Learning to Climb

Various climbs, Wasatch Range, Utah

Ben Nevis, Scotland

I've always loved Yvonne Chouinard's book, Climbing Ice. It was one of the first books that really fired my imagination about climbing. To someone just getting into climbing, at a time when climbing was not nearly so popular as it is today, Chouinard's book was a source of dreams. Filled with stories of adventures, and pictures of climbers in wild and beautiful situations, I read and re-read the book and determined that I too would become an ice climber. While we were room mates in college, Matt and I had climbed lots of rock together, and had started to learn the rudiments of ice climbing. Armed with information from Climbing Ice, and Jeff Lowe's book, The Ice Experience, we had slowly begun to teach ourselves to climb ice. We hiked up Rock Canyon and practiced our self arrest techniques on the hard, sun-baked snow on the sides of the canyon. Gripping our axes, we would launch ourselves off of steep slopes head-first, backwards, sideways and every other way we could think of. We also climbed high up to some of the ice flows in Rock Canyon, climbing the small sections of ice, passing our one ice axe back and forth to each other. Our first forays onto true frozen waterfalls were onto the ice at Bridalveil Falls in Provo Canyon. We had finally been able to buy some equipment that made steep ice climbing feasible. I had a pair of Koflach Viva Softs and some Footfangs, along with a long 70 cm Cassin alpine axe. For a second tool, I had just purchased a 50 cm Chouinard north wall hammer; one of the new model X-tools with a composite shaft and replaceable pick. Matt had only a pair of semi-rigid leather mountain boots, some flexible strap on crampons, and a single 70 cm axe. Our first experimentations climbing on the frozen lower slopes of Bridal Veil falls were as fun and exciting as anything I'd ever done. We delighted in being able to move about on the frozen medium, and practiced climbing unroped up and down the gentle slopes. Occasionally, we would get up in a precarious spot, like kittens who climb a tree and realize they can't get down. We always did make it back down, but it added some excitement and adrenaline to our activities. From our first adventures "bouldering" on low angle ice, we moved on to the steeper ice of the Stairway to Heaven on the right side of Bridal Veil falls. This was a perfect top roping spot, and we set up top rope anchors using our state of the art Chouinard ice screws, the kind you screwed in with the help of a ratchet or the pick from your ice tool. Finally we began to do short leads on the Stairway to Heaven. I still remember the first time I began climbing above my ice screw I had placed for protection. It was scary, but when I had finished, I was sure that I was well on my way to becoming a real ice climber.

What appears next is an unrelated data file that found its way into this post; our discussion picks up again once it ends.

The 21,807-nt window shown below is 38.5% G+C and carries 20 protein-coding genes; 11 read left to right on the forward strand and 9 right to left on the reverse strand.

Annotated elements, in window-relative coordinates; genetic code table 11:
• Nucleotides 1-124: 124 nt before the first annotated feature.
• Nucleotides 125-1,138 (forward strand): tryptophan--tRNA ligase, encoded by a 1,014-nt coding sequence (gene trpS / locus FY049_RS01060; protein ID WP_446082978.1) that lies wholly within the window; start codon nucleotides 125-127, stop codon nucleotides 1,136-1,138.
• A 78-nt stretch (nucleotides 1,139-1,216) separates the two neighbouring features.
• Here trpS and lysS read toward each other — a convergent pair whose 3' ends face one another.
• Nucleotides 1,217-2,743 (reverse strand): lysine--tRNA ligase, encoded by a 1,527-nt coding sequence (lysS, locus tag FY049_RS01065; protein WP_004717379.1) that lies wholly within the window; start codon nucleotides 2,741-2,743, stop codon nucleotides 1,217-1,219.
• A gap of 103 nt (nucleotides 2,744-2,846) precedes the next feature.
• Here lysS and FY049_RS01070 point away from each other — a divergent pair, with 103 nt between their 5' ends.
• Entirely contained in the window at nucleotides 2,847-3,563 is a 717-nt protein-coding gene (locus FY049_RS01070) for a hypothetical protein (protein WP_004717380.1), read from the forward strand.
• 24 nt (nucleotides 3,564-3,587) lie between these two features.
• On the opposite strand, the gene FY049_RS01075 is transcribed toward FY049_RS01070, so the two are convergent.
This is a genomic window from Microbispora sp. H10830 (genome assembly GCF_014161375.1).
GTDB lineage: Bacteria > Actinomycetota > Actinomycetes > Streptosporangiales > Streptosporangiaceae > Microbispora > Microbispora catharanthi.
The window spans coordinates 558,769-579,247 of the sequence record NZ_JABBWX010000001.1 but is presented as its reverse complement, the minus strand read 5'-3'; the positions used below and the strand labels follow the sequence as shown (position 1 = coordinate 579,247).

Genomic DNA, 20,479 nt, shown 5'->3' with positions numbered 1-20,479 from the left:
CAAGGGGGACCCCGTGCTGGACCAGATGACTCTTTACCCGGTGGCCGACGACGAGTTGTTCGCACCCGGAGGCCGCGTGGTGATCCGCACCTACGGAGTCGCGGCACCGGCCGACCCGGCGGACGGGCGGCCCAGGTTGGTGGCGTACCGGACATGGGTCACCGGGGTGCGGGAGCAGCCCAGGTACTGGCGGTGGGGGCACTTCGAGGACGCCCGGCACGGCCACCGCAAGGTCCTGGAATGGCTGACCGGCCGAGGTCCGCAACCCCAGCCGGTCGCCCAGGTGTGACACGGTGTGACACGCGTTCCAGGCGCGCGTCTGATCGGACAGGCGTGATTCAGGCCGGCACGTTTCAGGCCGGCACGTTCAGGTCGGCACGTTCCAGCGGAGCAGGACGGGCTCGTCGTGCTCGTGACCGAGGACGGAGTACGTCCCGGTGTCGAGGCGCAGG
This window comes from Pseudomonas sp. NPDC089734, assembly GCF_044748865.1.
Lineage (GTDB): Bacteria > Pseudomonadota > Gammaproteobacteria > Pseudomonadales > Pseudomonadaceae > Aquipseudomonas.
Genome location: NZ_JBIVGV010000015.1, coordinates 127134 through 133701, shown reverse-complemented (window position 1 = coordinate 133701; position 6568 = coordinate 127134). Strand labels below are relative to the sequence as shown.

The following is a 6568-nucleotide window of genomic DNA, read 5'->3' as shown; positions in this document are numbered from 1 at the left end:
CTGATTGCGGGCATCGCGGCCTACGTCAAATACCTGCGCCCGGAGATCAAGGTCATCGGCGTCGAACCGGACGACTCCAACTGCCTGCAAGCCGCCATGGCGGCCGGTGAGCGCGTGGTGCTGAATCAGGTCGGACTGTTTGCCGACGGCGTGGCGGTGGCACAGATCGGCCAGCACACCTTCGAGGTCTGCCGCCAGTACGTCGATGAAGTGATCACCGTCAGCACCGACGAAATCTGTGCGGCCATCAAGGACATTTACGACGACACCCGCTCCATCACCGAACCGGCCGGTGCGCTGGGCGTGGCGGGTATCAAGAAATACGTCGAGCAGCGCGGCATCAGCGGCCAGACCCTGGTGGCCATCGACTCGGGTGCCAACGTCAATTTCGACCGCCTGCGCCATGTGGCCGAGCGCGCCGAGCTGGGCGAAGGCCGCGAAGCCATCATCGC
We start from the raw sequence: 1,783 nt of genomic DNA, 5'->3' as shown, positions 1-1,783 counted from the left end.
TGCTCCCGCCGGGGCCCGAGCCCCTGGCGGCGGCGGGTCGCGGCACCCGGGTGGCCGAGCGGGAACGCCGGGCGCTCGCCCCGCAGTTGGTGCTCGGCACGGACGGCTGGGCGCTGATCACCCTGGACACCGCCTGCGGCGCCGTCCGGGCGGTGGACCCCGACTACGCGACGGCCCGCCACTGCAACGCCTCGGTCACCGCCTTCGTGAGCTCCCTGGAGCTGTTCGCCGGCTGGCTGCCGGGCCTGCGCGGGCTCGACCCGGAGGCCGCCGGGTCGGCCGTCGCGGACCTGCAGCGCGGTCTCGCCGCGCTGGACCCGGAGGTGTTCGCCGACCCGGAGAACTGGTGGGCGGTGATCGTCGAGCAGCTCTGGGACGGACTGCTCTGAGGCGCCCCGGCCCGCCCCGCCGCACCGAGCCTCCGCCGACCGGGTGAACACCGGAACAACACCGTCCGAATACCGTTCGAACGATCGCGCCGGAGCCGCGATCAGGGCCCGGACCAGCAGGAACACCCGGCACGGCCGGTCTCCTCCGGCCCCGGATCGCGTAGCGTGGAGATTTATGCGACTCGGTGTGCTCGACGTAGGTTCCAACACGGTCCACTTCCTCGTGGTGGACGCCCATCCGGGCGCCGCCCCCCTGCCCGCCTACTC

Bridal Veil Falls, Provo Utah (Click on pictures for larger versions.)
We learned other skills too. We did lots of winter camping, and even tried cross-country skiing. Unfortunately, the cross-country skis we rented from BYU's outdoor store were flimsy track skis that were almost impossible to turn on, particularly when wearing a pack. On one trip up Rock Canyon, we ended up lashing our skis to our packs and walking out, preferring to post hole through the deep snow rather than risk the uncontrolled descent on our skis. This turned out to be a good choice, as the mouth of Rock Canyon was completely covered with ice, and we ended up falling down and slowly sliding down the canyon on our backs, scrabbling along like up-ended turtles.
Great White Icicle, Little Cottonwood Canyon, Utah. (Click on picture for larger version.)
Combined with our frequent trips to Bridal Veil falls, we spent a fair amount of time, honing our ice climbing and winter travel skills. We began to dream of greater challenges. What we really aspired to, was to be "Alpinists." In our mind, an "Alpinist" was the highest form of climber, the person who could translate the rock and ice climbing skills we were learning in the lowlands into techniques for safely climbing in the mountains. There was a picture from the book, Climbing Ice, that caught my imagination in particular. It was the picture of Doug Tompkins on Hell's Lum crag in Scotland, covered by spindrift, apparently barely hanging on to his precarious position over his front points. In my mind, this picture captured the essence of what it truly meant to be an alpinist.